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Women in Crisis: Will the Violence Ever Stop?

This past week has been a groundbreaking week for women the world over.

On Saturday, March 8th we celebrated International Women’s Day and the accomplishments of women worldwide.

And then last Sunday, March 9th the Duchess of Sussex did something I never thought I would see, ever, on a national TV program. She talked about suicidal ideation and the feeling that she wanted to die and might even act on it if left alone. It was a profound moment for me not only as a woman but also as a psychiatrist and mental health activist.

I felt a tremendous sense of empathy and compassion for her and her mental anguish but also felt a freedom, a lift from her revolution against the taboo. One of the most beautiful women in the world admitted publicly that appearances are never what they seem. As a wounded healer, this is something I have always had to carry–the heavy burden of the secrets of others behind closed doors.

But Meghan Markle freed me from it by speaking truth to power. Only truth will set us free. If you are having suicidal thoughts, talk to someone about it. Don’t let it stay a secret. You can call for help here.

Just two days later reporters began telling us of the “sarong revolution” in Myanmar. Women are rising up together against oppressive political violence and the patriarchy by hanging clothing and sanitary pads in the street, scaring superstitious policemen and military soldiers. Young girls are giving their lives for the cause of democracy and nonviolent resistance. These brave women are showing the world the awesome power of female solidarity and how to win nonviolently. May we all be as strong as them when the time comes.

And yet, at the exact same time and on the exact same day, the World Health Organization released its report on violence against women. An alarming 30 percent of women worldwide have experienced physical or intimate partner violence in their lifetime. Of all murders of women, 38 percent are committed by intimate partners, and six percent of women report being sexually assaulted by someone other than a partner. Not only are these numbers staggering but they have profound implication for the long term mental health of survivors.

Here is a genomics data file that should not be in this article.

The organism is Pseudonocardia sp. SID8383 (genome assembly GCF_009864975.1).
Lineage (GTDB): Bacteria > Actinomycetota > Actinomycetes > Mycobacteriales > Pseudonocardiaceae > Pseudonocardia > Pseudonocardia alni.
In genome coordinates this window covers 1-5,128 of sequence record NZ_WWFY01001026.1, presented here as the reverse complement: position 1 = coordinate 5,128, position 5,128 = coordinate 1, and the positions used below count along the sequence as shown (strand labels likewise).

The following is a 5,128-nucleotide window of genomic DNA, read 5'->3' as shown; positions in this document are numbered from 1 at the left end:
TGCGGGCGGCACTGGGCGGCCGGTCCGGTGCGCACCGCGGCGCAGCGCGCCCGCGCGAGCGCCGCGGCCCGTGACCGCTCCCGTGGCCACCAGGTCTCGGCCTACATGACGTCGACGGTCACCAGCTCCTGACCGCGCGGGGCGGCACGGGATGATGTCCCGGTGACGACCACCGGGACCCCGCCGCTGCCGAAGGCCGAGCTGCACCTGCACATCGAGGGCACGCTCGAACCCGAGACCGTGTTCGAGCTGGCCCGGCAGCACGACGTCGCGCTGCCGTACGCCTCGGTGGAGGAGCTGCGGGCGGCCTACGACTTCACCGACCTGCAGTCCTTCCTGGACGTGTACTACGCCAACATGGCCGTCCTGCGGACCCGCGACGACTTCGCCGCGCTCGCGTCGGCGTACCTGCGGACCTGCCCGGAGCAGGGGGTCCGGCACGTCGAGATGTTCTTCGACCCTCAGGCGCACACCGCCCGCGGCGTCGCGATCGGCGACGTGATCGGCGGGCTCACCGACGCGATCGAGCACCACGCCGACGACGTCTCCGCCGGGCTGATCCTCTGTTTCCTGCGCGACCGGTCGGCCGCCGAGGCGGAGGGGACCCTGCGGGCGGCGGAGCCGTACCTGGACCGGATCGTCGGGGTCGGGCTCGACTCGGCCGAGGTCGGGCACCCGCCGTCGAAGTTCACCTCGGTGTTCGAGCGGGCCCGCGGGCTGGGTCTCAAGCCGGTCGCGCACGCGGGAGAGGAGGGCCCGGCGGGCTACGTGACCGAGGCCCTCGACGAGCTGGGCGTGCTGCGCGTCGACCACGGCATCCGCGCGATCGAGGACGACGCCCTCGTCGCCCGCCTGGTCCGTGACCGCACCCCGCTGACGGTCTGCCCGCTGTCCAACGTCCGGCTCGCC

Over the years, I have accumulated a lifetime of secondary trauma from the stories I have heard from women in my practice. I have heard stories of rape, incest, psychological and physical abuse. I have helped women to leave their violent partners, praying in the night that they make it until morning. I have helped adult women to confront the internalized abuser within, to tell their secrets–first to me, then to trusted others on the path to healing which is now more needed than ever.

This week, I took my own personal step on the path to healing the violence wound–by helping those who need it most–the indigenous women of the world. I partnered with Physicians for Human Rights to do my first psychiatric assessment of refugees in danger of deportation through Immigrations and Customs Enforcement (ICE). The story I heard confirmed what I already knew. Some women live in constant fear of death and torture. Some women know that when they die, no one will remember them. I will not let this be.

The United Nations outlines seven strategies for prevention of violence against women: relationship skill strengthening, empowerment of women, ensuring services, reducing poverty, preventing child abuse, enabling transformational environments and finally, transforming beliefs.

Transforming the belief that nothing can be done is what makes me feel best in my own healing journey. My own privilege means nothing if others cannot share in it. Malala Yousafzai says it best, “I raise up my voice–not so that I can shout, but so those without a voice can be heard…We cannot all succeed when half of us are held back.”

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